- Rural areas, planes and ships set for better broadband availability as more airwaves provided for satellite services under new space strategy
- Satellite operators Starlink and Telesat granted new licences
- Future-focused spectrum roadmap to enable innovation and growth for new and existing radio spectrum users
People living in rural areas and passengers on planes and ships stand to receive better broadband as Office of Communications (Ofcom) announces more radio spectrum for satellite services, and new licences are granted to Starlink and Telesat.
With rapid advances in technology, demand for radio spectrum – the valuable yet finite, invisible radio waves that wireless communications devices rely on – is growing.
Ofcom has set out a broad, future-focused plan for how we will enable innovation and growth for new and existing users of radio spectrum. This includes a new strategy for supporting the space sector and harnessing the huge potential provided by communications services delivered via satellite.
- Supporting satellite communications
Satellite operators can now access more airwaves so they can provide a wider range of broadband services, such as helping to better connect homes and businesses in hard-to-reach rural areas, as well as on trains, in the air and at sea.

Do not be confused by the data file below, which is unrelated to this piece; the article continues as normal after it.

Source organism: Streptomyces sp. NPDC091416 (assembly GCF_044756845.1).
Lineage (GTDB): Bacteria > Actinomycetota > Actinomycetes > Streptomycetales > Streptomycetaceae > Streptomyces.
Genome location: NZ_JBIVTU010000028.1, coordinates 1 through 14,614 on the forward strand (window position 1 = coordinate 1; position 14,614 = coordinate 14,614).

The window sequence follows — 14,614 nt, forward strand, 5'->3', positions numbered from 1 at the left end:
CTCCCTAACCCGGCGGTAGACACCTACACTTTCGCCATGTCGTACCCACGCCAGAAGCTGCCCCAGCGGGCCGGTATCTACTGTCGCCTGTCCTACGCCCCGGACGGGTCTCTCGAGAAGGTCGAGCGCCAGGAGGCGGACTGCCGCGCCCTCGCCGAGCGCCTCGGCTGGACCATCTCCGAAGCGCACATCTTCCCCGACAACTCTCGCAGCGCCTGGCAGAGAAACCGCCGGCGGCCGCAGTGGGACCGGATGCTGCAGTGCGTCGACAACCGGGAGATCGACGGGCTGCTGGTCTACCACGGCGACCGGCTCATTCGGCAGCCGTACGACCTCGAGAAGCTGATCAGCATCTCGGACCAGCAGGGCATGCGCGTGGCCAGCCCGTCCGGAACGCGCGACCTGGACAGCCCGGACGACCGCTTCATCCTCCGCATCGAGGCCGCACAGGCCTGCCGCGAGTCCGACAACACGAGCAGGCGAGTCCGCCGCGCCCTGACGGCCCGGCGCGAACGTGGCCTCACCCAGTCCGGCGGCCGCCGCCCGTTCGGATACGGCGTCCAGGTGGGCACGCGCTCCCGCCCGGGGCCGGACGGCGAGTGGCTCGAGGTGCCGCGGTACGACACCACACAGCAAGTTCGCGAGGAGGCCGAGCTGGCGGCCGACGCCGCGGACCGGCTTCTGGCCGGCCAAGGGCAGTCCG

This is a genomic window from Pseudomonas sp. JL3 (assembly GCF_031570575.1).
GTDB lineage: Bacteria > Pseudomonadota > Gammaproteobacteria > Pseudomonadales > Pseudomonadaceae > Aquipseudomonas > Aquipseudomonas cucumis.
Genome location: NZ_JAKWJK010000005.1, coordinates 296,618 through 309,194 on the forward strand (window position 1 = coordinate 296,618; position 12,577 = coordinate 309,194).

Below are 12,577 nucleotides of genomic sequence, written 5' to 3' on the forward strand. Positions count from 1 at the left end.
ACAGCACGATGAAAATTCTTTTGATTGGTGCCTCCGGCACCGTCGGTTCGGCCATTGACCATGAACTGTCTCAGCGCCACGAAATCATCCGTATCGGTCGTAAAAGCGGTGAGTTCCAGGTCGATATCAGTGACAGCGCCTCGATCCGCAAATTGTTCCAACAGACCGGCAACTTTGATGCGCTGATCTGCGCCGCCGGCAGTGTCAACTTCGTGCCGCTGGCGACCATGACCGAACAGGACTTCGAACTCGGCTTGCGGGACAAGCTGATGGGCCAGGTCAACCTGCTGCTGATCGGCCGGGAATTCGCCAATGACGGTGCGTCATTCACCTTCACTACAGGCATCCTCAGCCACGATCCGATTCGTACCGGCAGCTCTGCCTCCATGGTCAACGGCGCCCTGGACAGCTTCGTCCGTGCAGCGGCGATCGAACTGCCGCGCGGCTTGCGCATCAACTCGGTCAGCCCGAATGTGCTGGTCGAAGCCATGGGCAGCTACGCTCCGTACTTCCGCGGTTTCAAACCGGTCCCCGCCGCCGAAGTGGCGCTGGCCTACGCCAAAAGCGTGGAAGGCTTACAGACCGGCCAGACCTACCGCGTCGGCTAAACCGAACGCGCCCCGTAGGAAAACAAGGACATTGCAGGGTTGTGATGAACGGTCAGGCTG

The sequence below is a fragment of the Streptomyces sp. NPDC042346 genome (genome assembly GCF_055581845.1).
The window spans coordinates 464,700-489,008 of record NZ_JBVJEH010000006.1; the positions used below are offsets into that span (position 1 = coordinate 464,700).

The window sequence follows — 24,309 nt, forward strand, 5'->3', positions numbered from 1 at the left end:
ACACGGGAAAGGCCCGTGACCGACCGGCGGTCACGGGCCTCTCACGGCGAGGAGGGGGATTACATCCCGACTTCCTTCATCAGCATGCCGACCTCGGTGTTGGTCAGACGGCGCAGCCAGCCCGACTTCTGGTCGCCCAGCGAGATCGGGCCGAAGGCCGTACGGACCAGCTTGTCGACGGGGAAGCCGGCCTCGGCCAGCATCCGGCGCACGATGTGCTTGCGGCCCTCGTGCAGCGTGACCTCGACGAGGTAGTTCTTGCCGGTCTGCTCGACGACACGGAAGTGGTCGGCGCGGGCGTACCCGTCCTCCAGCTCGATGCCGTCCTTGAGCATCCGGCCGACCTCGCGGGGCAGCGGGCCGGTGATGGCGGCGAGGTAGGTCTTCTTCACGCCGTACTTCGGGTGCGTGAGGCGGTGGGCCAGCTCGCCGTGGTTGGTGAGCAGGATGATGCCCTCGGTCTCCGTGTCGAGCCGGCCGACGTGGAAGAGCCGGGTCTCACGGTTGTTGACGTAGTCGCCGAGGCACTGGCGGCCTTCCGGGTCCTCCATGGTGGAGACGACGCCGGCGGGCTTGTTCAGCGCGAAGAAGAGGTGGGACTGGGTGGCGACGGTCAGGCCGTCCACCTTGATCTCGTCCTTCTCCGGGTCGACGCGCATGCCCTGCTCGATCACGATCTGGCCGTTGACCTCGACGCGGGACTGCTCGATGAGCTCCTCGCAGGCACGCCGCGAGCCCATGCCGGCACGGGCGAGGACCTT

Ofcom is extending satellite spectrum access to include the 14.25-14.5 GHz band, doubling capacity available for a range of services to transmit data to satellites.
Non-geostationary orbit (NGSO) satellite systems are a crucial way to deliver better connectivity. These orbit the Earth, tracked by satellite dishes as they move, and can deliver higher speeds and faster responsiveness.
Ofcom is granting licences to Starlink for six NGSO ‘gateway earth stations’ – large dishes on the ground that connect its satellite network to the internet. The licences will enable Starlink to provide broadband services to more homes and businesses.
Ofcom has also approved an application from Telesat for an Earth Station Network Licence for its Lightspeed constellation, meaning it will be able to offer satellite connectivity to people and businesses in the UK for the first time.
Ofcom’s space strategy also includes protections for earth observation satellites, which are collecting vital data on their weather and climate change. They are also supporting companies launching satellites from the UK and planning for future missions to the Moon and Mars.
David Willis, Spectrum Group Director at Ofcom, said: You can’t see or feel radio spectrum, but all our wireless communication depends on it. Incredible new services are being developed, meaning demand for spectrum is growing. … This is particularly true in space, where satellite technology offers faster and more reliable internet services for those living in remote areas, as well as planes and ships. Today is one small step in our work to make sure everyone can benefit from these giant leaps in innovation.
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